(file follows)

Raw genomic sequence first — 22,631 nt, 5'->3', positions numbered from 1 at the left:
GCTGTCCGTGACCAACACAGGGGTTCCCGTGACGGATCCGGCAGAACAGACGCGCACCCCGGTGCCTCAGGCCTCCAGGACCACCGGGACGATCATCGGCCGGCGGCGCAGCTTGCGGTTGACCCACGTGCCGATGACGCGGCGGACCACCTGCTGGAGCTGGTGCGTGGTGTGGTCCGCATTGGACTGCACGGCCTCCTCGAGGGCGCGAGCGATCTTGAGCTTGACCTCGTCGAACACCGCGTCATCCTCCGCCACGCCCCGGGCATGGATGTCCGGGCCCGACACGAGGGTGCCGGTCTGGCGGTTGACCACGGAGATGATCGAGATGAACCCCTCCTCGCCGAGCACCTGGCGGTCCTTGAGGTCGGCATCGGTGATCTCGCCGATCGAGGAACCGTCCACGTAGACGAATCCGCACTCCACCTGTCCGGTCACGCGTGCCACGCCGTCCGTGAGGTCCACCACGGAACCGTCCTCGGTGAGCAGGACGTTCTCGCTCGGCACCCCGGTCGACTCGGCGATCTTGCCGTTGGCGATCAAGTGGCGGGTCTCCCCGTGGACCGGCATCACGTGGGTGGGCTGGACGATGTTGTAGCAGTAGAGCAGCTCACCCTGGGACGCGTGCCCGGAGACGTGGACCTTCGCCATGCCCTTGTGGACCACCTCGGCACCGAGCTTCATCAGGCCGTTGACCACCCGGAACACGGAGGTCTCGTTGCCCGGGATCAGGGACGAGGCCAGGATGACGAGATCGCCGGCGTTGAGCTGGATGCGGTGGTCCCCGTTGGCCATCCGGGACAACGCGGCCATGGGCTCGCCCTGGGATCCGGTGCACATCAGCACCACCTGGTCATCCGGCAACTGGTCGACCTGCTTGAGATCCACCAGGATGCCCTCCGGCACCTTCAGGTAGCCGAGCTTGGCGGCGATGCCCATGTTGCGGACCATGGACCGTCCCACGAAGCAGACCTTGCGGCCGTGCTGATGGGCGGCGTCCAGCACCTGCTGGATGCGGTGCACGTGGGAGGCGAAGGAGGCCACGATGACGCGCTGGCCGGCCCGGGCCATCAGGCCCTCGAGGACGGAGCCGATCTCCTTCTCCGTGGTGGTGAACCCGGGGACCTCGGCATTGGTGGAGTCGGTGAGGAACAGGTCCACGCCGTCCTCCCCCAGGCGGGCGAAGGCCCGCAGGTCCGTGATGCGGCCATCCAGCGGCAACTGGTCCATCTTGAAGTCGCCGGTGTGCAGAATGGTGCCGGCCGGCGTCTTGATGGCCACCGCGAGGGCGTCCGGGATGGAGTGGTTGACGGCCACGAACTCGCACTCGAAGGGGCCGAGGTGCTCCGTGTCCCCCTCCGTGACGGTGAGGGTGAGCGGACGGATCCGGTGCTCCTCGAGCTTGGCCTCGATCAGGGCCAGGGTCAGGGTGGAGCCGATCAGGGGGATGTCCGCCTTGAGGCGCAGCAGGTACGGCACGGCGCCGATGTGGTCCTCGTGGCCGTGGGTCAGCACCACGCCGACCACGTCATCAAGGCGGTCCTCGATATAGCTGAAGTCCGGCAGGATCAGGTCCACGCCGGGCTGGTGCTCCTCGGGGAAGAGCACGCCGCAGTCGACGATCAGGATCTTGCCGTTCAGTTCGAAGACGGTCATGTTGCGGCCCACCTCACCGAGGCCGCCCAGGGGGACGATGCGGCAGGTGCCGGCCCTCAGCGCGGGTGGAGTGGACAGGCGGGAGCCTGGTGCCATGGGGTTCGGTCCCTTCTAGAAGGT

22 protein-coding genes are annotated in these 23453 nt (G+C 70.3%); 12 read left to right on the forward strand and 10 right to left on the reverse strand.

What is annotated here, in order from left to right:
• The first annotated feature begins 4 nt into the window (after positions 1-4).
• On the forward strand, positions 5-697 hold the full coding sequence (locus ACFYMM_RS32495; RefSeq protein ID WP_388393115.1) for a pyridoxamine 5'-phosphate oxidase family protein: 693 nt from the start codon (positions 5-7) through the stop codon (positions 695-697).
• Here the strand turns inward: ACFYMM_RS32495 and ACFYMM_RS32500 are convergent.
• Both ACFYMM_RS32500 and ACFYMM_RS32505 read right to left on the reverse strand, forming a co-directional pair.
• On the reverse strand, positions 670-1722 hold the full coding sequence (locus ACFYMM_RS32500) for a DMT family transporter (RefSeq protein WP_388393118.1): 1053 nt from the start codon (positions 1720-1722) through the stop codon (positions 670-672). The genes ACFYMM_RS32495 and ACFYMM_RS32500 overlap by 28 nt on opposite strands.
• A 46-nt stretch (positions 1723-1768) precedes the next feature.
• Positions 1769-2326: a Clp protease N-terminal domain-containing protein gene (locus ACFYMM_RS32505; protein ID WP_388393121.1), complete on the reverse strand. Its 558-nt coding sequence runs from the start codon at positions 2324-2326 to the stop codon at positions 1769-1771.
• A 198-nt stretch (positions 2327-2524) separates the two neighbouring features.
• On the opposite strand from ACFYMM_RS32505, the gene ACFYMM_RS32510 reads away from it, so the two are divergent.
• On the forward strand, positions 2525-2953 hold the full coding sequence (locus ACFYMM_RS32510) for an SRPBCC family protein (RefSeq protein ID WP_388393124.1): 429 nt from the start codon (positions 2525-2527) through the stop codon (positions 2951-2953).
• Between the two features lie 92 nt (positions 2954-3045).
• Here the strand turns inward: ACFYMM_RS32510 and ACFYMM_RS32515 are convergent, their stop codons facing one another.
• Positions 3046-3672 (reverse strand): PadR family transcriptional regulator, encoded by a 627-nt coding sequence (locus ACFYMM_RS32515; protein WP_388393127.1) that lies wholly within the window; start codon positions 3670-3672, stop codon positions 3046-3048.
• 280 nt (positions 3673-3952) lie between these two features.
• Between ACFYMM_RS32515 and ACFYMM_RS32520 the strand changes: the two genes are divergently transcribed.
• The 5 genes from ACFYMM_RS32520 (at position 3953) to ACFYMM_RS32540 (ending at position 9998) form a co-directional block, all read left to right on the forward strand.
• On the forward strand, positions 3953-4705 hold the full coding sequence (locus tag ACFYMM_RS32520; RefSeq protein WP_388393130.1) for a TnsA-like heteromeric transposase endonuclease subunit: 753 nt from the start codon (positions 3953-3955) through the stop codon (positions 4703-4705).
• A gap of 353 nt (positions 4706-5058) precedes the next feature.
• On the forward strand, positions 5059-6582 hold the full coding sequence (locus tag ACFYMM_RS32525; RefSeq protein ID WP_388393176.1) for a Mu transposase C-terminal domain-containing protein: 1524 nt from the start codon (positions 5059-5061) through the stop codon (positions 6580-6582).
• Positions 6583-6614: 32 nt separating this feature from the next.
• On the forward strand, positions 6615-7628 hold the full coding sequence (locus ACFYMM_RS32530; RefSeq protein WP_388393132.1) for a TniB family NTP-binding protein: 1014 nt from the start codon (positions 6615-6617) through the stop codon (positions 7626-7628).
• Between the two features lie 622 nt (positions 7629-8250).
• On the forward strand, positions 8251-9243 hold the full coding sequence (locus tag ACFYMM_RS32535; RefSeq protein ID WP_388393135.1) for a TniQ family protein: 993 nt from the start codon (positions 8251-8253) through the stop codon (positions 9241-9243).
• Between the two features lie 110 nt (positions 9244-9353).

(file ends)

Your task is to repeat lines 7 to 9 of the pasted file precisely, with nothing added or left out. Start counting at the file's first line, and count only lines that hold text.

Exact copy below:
• Here the strand turns inward: ACFYMM_RS32495 and ACFYMM_RS32500 are convergent.
• Both ACFYMM_RS32500 and ACFYMM_RS32505 read right to left on the reverse strand, forming a co-directional pair.
• On the reverse strand, positions 670-1722 hold the full coding sequence (locus ACFYMM_RS32500) for a DMT family transporter (RefSeq protein WP_388393118.1): 1053 nt from the start codon (positions 1720-1722) through the stop codon (positions 670-672). The genes ACFYMM_RS32495 and ACFYMM_RS32500 overlap by 28 nt on opposite strands.